24 years ago, we slammed and, consequently, were welcomed to the jam: Michael Jordan and the cavalcade of Looney Tunes against the alien vermin of the Monstars headed by an intergalactic Goodfellas-style Danny Devito. It became the highest-grossing basketball film of all time, and despite mixed reviews from critics, it became a nostalgic favourite of two generations – it also had a lot of questionable-to-unshowable fanart of certain characters which we won’t get into. Regardless, the bizarrely unique premise worked for a lot of people, and it never lost that Looney Tunes sentimentality – it leant into its wackiness and goofiness, and I think that’s what fans of the film remember about it most. The image of Michael Jordan’s arm impossibly stretching about a mile into the net will haunt me forever, for better or worse. Now, we’re here with Space Jam: A New Legacy – so how does this new legacy hold up to the old guard?
Not very well. Rather than directly continuing from the original, Malcolm D. Lee instead decides to make a standalone continuation that also constantly winks-and-nods at the original, in what can only be an attempt at a fun meta-joke that a sequel to Space Jam even exists. The level of lampshade hanging that the six writers (yes, there are somehow six) subscribe to in order to attempt to get you on the sequel’s side only serves to heighten your disbelief, rather than suspend it. What are they trying to suspend you from? Well, the twist this time is that everyone from Warner Brothers is here, not just the Looney Tunes. The Matrix, Mad Max, Rick and Morty, Harry Potter, Game of Thrones – if you could name the property, the trailers and promos promised they would be involved in some way or another. Except they’re not. There are so many WB properties and worlds that are teased and then moved on from in less than 10 seconds – LeBron points out Harry Potter world, makes a reference to Hufflepuff, then we move on; Foghorn Leghorn rides a dragon out of Westeros to greet us, and we move past it. This dogpiling of properties was a very reluctant twist, so the hope was that there would be such an absurd involvement of them that it would amount to the kind of looney insanity that the Tunes are known for that it involves a child-like playfulness. Perhaps Pennywise would be dribbling on the court against LeBron, or the Road Runner steals the ball from Neo’s Matrix-style blocking.
But no, they serve as nothing more than expensive CGI set dressing. It’s a struggle to understand how this film needs SIX writers if the simplicity of slotting Looney Tunes into these universes is nothing more than rotoscoped cameos that seem lazy at best. There is a severe irony to the fact that a villainous algorithm is to be stopped as the central fight of Space Jam 2, when it feels like an algorithm could’ve, and perhaps did, make this film. It doesn’t even feel like thought was put into what Tunes belong in what universes, but rather they were mindlessly scattered into what could be marketed best. It’s a wonder who this film is actually for – because children won’t understand a lot of these references to Casablanca or The Matrix, and yet for adults the references and “cameos”, if you can even call them that, are far too basic and derivative to even come close to being entertaining. This feels like an over-extended advert for the Warner Brothers library than it does an actual film.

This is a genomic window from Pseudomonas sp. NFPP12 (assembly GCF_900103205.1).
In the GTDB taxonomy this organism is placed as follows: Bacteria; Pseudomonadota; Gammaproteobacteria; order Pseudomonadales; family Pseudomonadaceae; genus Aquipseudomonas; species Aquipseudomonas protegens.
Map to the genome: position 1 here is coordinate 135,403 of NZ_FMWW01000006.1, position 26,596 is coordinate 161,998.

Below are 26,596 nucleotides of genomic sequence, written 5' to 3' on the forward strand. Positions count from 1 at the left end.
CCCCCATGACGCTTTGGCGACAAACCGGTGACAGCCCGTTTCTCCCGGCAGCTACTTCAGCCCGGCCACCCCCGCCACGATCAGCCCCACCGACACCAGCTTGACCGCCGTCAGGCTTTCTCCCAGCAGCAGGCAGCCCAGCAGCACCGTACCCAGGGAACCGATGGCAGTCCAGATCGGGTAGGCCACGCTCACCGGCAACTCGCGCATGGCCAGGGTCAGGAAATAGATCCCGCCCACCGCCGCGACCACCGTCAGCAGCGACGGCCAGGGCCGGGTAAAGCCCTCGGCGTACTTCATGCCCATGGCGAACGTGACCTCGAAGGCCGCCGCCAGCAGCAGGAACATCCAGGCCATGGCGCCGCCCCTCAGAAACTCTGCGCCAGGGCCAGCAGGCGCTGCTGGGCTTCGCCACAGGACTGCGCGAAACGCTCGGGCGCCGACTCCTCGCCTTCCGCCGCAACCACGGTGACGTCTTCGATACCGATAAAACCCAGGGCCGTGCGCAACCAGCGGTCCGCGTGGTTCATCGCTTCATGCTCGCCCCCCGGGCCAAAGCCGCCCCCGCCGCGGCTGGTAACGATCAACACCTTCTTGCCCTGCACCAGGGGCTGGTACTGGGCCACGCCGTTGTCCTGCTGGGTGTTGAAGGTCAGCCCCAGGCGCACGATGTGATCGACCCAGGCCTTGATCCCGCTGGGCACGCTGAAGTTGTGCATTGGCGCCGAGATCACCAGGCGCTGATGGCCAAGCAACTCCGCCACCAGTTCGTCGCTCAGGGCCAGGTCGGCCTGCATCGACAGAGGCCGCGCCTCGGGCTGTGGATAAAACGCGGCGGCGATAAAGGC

A New Legacy also feels remarkably similar in structure to its predecessor – especially the third act, even to the point of recycling a joke or two. LeBron’s passable as himself, but he doesn’t carry the same charm or charisma as Michael Jordan did, and the animation/live-action blend has this overtly computer-generated gloss to it that makes it all feel artificial rather than a merging of the animated and the real that the original was commended for. Don Cheadle seems to be the only person who fully understands the assignment, throwing his all into the wacky, over-the-top caricature of Al-G Rhythm, the villainous algorithm hell-bent on… absorbing LeBron’s followers into himself so he can escape? His motivations aren’t entirely clear, but it’s obvious that Cheadle is just having some fun here. He’s a great foil to the heroic, but buffoonish Tunes precisely because he reflects that animated, manic composure – the same can’t really be said for anyone else.
I was concerned this would feel similar to Ready Player One rather than a Looney Tunes film, but it actually fails to become either. Ready Player One, for all its faults, at least actively engaged in the properties it dealt with – The Shining’s Overlook Hotel sequence still is a delight to watch, but nothing in Space Jam: A New Legacy even comes close to a scene like that. This is Looney Tunes, so why aren’t we getting Looney and Tuney? It feels far too dramatic, serious and ultimately bores you with its remarkably basic life lessons – learn to be yourself, don’t let others decide who you are; yes, these are important lessons but they’re not conveyed in an interesting way. Ultimately, Space Jam: A New Legacy feels like it’s stuck in the 90s for all the wrong reasons.
Space Jam: A New Legacy premieres in theaters on July 16th.